Length 7.2 km (4.5 miles), terrain: hilly, gain 132 meters
If you're in Sheffield, earn the title "Fell-Runner" with this run that you'll never forget. This stunning route circles a quiet valley in the Peaks District, a part of the Pennines, just east of Sheffield, accessible via city buses.
NOTE: "Fell" is barren, swampy hill country, taken from the Viking word for mountain.
|This is fell-running!|
This route circles Burbage Valley, a quiet dale surrounded by gritstone-walled ledges and peaks.
It's easy to get to from Sheffield city. Just take the 271 or 272 public bus from the Sheffield Interchange bus station to Fox House near Hathersage. It costs about 4 pounds for a day-ticket, and the buses leave about once an hour, with a 40-minute ride. Look up the schedule here. The double-decker buses also drive through the nice western suburbs, so you get to see a different side of Sheffield.
|Fox House Inn: the run starts just to the left of the pub|
Start the run: right where the road turns right, just past the pub, cross the road and take the public footpath through the stone wall, heading downhill to the little parking lot for Longshaw. Longshaw is an old hunting lodge, built by the Duke of Rutland, now owned by the National Trust.
|The gate to the woods|
Now cross the road and enter the gate and you are on the main trail, the Duke's Drive. Start running north on this wide, fairly smooth trail. You'll run past some upright gate-stones and the valley will open up before you.
|The start of Duke's Drive|
NOTE: You can also take the trail that heads up to the right at the stone gates, running along the top of the "Edge", but it is very rocky and is more of a hike than a run.
|View up to the Edge from the trail|
You will soon see an unmarked spot where the trail forks, with the left-hand trail heading downhill towards the logging area on the valley floor. DON'T head down there. Just stay on the main trail as it heads gently uphill.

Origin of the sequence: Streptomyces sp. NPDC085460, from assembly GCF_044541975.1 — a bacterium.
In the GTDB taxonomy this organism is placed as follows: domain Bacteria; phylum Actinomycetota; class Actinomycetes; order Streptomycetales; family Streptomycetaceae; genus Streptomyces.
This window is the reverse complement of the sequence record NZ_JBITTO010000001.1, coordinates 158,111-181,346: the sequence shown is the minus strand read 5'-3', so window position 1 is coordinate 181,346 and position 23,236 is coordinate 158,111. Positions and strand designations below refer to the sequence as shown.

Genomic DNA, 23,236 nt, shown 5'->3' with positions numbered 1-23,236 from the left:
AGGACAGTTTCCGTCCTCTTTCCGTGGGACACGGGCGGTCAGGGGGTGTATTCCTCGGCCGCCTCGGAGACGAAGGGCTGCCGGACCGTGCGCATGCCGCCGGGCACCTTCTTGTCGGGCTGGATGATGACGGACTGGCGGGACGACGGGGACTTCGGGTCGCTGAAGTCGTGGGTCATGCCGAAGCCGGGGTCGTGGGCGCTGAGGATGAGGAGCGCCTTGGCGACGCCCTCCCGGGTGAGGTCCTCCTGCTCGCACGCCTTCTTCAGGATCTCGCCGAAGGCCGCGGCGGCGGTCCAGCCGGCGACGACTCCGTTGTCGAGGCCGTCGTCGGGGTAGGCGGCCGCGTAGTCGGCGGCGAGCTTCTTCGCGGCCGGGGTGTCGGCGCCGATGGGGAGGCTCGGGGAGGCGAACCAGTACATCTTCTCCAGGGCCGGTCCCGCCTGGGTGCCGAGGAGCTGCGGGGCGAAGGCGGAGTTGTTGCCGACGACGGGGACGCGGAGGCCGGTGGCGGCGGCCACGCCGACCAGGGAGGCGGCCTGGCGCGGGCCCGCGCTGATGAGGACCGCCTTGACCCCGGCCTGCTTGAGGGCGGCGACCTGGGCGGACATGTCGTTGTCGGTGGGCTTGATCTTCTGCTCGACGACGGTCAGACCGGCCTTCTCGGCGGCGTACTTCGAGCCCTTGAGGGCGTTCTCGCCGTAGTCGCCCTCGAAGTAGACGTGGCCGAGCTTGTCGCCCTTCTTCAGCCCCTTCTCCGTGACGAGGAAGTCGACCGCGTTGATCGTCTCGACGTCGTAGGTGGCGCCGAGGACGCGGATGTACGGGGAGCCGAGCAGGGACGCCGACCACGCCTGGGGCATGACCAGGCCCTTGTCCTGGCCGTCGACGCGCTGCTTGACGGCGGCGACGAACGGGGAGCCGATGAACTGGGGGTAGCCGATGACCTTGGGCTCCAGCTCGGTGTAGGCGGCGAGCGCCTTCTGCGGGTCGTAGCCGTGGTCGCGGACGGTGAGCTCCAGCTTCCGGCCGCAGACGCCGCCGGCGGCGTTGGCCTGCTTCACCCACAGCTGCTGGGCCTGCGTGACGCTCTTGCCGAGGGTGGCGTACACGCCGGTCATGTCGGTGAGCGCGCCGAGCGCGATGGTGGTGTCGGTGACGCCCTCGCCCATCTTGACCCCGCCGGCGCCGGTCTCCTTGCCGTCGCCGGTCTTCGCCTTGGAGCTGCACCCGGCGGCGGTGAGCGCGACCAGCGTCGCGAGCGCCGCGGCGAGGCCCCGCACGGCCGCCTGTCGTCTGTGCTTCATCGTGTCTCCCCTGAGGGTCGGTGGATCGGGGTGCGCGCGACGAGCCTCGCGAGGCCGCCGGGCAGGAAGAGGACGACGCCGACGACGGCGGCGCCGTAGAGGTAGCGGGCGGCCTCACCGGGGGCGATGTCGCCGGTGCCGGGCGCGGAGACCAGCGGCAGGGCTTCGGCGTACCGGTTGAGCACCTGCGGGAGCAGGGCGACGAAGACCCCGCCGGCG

|Heading towards the bridge in the distance|
When you reach the pass, at about the 3-kilometer mark, you'll see it has two little stone bridges spanning two streams that pour into the valley from here. You can run over the bridges, of course, but true fell-walkers and runners disdain such bridges: they ford the two streams beneath the bridges, hopping across the big gritstone boulders. The two streams merge into Burbage Brook just below.
|At the bridge|
|A fell runner at Fiddler's Elbow|
|View of Higger Tor, with a few sheep|
|Rock climbers on Higger Tor cliff|
|Descending the cliff|
After a while, the trail you're on will run into a bigger trail that heads to the right, directly downhill towards Carl's Warf. Before the 6-kilometer mark, the trail then rises to that peak, passing along the man-made stone walls facing westwards. The dry wall is made of immense gritstone blocks.
|Approaching Carl's Warf|
When you leave the fort, heading south, you are heading directly back to Longshaw and the Fox House pub. Both are visible ahead, in the distance.
The trail heads downhill through ever-swampier ground. Did I mention yet that you will get your feet wet? Ooops. Well, this is the spot. These high moors are typical in the Pennines. You can even find them on a steep slope, with the water defying gravity by clinging to the mountainside.
|Mud: it gets worse from here|
At the bottom, you'll need to ford a stream, Burbage Brook again, where you can conveniently wash the mud off your feet. On the other side of the stream, you'll rejoin the Duke's Drive trail at the stone gate-posts.
Now just follow the same way back as you originally came. And don't forget: if you have time before the next bus to Sheffield comes, the Fox House Inn is waiting with good Doombar beer on tap, which you can drink inside or sit on tables outside with a splendid view of the surrounding peaks!
|The Fox House Inn beer garden: time to relax!|